X Marks the Scot - An on-line community of kilt wearers.

   X Marks Partners - (Go to the Partners Dedicated Forums )
USA Kilts website Freedom Kilts website Scotweb websiten Burnetts and Struth website Celtic Croft website
Xmarks advertising information Celtic Corner website Xmarks advertising information Houston Kiltmakers Xmarks advertising information

User Tag List

Page 2 of 2 FirstFirst 12
Results 11 to 13 of 13
  1. #11
    Join Date
    3rd March 15
    Location
    Estonia
    Posts
    130
    Mentioned
    0 Post(s)
    Tagged
    0 Thread(s)
    Probably when I was about 6 or 7.

    Growing up in the industrial North, about mid way between Manchester and Liverpool about 1/3 of my classmates had obvious Scottish or Irish surnames, including a MacNab, a MacNaughten, a McKershaw, a MacMasters, a Monighan, a Ross, a Baxter and a couple of Websters. Even those without such an obvious connection seamed to have a Scottish or Irish granny (or both) tucked away somewhere. Our class teacher explored some of this heritage, we learned about history, some dialect differences and were encouraged to find out about our own heritage and bring in items from home with some connection with Scotland or Ireland (which in most cases involved begging or borrowing something from granny).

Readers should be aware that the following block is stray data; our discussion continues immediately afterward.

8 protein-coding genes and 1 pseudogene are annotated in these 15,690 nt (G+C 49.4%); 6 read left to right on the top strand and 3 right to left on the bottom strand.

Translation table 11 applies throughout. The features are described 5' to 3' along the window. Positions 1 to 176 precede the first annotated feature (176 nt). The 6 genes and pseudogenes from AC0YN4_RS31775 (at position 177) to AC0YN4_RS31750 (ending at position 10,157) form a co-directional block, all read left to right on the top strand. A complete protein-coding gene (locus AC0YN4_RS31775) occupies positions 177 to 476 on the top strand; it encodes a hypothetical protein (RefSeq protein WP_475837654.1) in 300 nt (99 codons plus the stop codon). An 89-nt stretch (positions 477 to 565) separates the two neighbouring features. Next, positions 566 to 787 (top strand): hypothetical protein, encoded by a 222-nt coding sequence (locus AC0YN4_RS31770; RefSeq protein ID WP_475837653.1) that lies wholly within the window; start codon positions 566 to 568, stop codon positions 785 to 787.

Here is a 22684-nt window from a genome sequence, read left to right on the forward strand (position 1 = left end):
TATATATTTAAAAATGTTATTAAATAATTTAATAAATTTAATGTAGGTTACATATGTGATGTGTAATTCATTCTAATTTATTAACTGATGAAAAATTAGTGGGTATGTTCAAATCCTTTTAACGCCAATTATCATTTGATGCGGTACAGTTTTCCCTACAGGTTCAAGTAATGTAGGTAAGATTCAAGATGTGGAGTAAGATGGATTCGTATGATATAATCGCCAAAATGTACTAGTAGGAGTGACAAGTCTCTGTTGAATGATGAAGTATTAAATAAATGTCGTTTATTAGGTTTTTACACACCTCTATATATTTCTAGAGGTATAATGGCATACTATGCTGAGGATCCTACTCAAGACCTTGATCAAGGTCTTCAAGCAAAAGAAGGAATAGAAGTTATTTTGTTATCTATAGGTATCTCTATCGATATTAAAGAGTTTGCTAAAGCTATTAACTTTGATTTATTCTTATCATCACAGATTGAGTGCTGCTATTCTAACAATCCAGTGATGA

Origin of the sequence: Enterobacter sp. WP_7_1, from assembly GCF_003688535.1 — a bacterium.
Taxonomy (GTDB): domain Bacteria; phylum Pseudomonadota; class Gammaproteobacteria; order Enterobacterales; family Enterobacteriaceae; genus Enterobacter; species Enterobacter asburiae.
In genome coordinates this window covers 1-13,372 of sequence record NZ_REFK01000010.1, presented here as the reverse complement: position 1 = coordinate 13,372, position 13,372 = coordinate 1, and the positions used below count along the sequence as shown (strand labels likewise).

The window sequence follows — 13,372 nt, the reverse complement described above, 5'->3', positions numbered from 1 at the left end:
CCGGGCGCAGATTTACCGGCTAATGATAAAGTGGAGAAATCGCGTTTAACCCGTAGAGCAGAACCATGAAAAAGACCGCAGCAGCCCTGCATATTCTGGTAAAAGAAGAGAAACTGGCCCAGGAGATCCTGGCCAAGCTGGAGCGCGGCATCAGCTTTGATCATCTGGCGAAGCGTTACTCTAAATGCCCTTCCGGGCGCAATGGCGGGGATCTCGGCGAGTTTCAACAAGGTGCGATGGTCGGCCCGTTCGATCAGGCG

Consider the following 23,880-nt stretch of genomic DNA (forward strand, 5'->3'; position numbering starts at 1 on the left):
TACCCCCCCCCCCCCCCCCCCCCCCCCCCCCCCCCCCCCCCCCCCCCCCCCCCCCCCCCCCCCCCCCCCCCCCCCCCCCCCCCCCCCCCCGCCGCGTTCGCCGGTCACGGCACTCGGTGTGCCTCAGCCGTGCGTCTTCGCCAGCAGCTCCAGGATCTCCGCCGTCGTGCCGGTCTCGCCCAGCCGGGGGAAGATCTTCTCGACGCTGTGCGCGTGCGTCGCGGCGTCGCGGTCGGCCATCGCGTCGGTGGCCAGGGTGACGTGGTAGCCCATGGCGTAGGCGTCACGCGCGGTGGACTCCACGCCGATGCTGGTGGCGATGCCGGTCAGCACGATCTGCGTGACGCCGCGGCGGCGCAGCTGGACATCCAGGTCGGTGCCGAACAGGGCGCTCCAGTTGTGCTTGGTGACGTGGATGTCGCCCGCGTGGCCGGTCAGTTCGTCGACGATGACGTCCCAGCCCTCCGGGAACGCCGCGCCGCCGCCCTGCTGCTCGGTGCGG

This was reinforced by work trips with my dad to Glasgow (one of his colleagues gave me a clan map of Scotland which was one of my prized possessions as a kid) and family fishing trips to Loch Ken. Of course when Scotland qualified for the 1978 world cup (and England didn't) I was more than happy to join the "...march with Ally's army" and was over the moon when my dad turned up at the school gates with a Scotland shirt for me. I was 10 at time. The rest as they say...

    That said we knew a lot about the Scottish connection on my dad's side - but only recently discovered a connection a couple of generations back on my mother's side. Oddly enough this is to the same town as my paternal Gr. Mother is from. Whilst this link clearly had been forgotten it perhaps explains a couple of things like the family tradition on my mum's side for page boys to wear kilts at weddings and that since my uncles were small boys they always went on fishing trips to Loch Ken (close to Castle Douglas were my Gr, Gr Grandparents were from). It might also explain all the red hair on my mum's side!!

    I first wore a kilt in 1998 with strong encouragement from my girlfriend at the time. She was studying at the Royal Agricultural College and they had a number of formal balls during the year. Having seen a lot of kilts on show she "leaned on" me to embrace my heritage - her trump card was as I am qualified to play rugby for Scotland (although sadly not good enough), I am Scottish enough to wear a kilt. Fair enough - so I hired one and loved it - never looked back, especially as I look like I should be working the door when I'm in a DJ/Tux. My parents gave me the money for my first kilt (and jacket etc) when I qualified as a lawyer a couple of years later.

  2. #12
    Join Date
    31st July 20